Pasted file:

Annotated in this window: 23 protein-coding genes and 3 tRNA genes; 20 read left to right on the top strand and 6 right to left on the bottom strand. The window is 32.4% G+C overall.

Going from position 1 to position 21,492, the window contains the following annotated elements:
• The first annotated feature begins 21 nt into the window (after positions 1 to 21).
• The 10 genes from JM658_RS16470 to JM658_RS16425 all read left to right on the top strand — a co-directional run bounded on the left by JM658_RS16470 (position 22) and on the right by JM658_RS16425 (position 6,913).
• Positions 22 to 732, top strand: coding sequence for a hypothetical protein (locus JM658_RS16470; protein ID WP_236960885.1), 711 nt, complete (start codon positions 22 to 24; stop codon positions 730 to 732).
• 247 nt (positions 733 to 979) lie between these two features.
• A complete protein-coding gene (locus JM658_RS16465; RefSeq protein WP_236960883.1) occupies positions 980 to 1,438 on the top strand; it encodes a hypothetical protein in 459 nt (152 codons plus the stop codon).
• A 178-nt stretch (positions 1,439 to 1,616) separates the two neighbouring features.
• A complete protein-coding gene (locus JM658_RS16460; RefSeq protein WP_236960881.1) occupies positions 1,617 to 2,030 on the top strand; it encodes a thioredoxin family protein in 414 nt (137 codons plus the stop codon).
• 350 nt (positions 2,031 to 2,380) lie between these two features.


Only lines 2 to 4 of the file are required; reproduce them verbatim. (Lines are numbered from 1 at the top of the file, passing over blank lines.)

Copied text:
Going from position 1 to position 21,492, the window contains the following annotated elements:
• The first annotated feature begins 21 nt into the window (after positions 1 to 21).
• The 10 genes from JM658_RS16470 to JM658_RS16425 all read left to right on the top strand — a co-directional run bounded on the left by JM658_RS16470 (position 22) and on the right by JM658_RS16425 (position 6,913).